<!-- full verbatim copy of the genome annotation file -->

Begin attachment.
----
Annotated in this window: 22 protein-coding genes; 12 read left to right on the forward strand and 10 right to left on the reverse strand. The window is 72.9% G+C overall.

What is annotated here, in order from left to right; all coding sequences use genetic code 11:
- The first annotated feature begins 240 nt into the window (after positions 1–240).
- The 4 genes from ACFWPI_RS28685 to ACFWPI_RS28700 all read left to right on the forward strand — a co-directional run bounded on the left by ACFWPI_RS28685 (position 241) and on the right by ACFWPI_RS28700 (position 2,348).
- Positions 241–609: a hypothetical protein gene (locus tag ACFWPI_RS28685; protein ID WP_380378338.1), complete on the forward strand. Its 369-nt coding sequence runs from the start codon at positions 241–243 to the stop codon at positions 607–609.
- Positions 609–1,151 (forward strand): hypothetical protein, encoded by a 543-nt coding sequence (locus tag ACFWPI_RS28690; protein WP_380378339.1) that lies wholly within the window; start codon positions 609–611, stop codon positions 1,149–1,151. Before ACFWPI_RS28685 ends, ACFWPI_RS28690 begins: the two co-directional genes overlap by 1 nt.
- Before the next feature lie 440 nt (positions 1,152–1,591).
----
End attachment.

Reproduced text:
Annotated in this window: 22 protein-coding genes; 12 read left to right on the forward strand and 10 right to left on the reverse strand. The window is 72.9% G+C overall.

What is annotated here, in order from left to right; all coding sequences use genetic code 11:
- The first annotated feature begins 240 nt into the window (after positions 1–240).
- The 4 genes from ACFWPI_RS28685 to ACFWPI_RS28700 all read left to right on the forward strand — a co-directional run bounded on the left by ACFWPI_RS28685 (position 241) and on the right by ACFWPI_RS28700 (position 2,348).
- Positions 241–609: a hypothetical protein gene (locus tag ACFWPI_RS28685; protein ID WP_380378338.1), complete on the forward strand. Its 369-nt coding sequence runs from the start codon at positions 241–243 to the stop codon at positions 607–609.
- Positions 609–1,151 (forward strand): hypothetical protein, encoded by a 543-nt coding sequence (locus tag ACFWPI_RS28690; protein WP_380378339.1) that lies wholly within the window; start codon positions 609–611, stop codon positions 1,149–1,151. Before ACFWPI_RS28685 ends, ACFWPI_RS28690 begins: the two co-directional genes overlap by 1 nt.
- Before the next feature lie 440 nt (positions 1,152–1,591).